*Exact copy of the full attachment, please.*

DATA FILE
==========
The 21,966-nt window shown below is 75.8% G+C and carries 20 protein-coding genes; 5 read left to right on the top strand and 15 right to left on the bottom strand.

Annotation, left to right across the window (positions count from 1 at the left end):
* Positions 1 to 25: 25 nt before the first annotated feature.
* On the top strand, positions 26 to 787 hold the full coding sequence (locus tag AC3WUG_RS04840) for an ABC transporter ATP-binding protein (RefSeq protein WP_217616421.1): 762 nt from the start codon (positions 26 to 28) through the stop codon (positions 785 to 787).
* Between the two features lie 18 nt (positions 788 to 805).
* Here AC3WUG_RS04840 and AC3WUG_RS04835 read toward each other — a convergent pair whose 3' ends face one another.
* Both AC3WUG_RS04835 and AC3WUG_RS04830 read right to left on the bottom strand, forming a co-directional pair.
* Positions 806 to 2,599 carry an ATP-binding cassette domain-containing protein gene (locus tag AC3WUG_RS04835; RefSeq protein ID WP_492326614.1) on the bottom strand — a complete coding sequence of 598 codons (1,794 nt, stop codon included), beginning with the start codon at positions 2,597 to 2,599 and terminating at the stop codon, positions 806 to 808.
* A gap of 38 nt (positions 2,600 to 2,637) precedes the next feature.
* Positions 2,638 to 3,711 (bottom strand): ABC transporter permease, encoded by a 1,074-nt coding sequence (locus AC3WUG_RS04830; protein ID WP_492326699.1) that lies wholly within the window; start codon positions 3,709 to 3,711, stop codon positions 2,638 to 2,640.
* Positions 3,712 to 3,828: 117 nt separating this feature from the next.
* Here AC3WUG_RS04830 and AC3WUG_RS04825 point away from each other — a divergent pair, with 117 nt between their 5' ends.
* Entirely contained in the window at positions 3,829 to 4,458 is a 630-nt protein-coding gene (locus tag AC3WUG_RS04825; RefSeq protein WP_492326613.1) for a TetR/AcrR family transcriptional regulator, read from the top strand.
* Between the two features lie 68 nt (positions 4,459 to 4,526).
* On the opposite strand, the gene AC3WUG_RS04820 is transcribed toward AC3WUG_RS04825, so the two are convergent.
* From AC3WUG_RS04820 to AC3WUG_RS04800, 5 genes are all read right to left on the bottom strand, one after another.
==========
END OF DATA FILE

The 21,966-nt window shown below is 75.8% G+C and carries 20 protein-coding genes; 5 read left to right on the top strand and 15 right to left on the bottom strand.

Annotation, left to right across the window (positions count from 1 at the left end):
* Positions 1 to 25: 25 nt before the first annotated feature.
* On the top strand, positions 26 to 787 hold the full coding sequence (locus tag AC3WUG_RS04840) for an ABC transporter ATP-binding protein (RefSeq protein WP_217616421.1): 762 nt from the start codon (positions 26 to 28) through the stop codon (positions 785 to 787).
* Between the two features lie 18 nt (positions 788 to 805).
* Here AC3WUG_RS04840 and AC3WUG_RS04835 read toward each other — a convergent pair whose 3' ends face one another.
* Both AC3WUG_RS04835 and AC3WUG_RS04830 read right to left on the bottom strand, forming a co-directional pair.
* Positions 806 to 2,599 carry an ATP-binding cassette domain-containing protein gene (locus tag AC3WUG_RS04835; RefSeq protein ID WP_492326614.1) on the bottom strand — a complete coding sequence of 598 codons (1,794 nt, stop codon included), beginning with the start codon at positions 2,597 to 2,599 and terminating at the stop codon, positions 806 to 808.
* A gap of 38 nt (positions 2,600 to 2,637) precedes the next feature.
* Positions 2,638 to 3,711 (bottom strand): ABC transporter permease, encoded by a 1,074-nt coding sequence (locus AC3WUG_RS04830; protein ID WP_492326699.1) that lies wholly within the window; start codon positions 3,709 to 3,711, stop codon positions 2,638 to 2,640.
* Positions 3,712 to 3,828: 117 nt separating this feature from the next.
* Here AC3WUG_RS04830 and AC3WUG_RS04825 point away from each other — a divergent pair, with 117 nt between their 5' ends.
* Entirely contained in the window at positions 3,829 to 4,458 is a 630-nt protein-coding gene (locus tag AC3WUG_RS04825; RefSeq protein WP_492326613.1) for a TetR/AcrR family transcriptional regulator, read from the top strand.
* Between the two features lie 68 nt (positions 4,459 to 4,526).
* On the opposite strand, the gene AC3WUG_RS04820 is transcribed toward AC3WUG_RS04825, so the two are convergent.
* From AC3WUG_RS04820 to AC3WUG_RS04800, 5 genes are all read right to left on the bottom strand, one after another.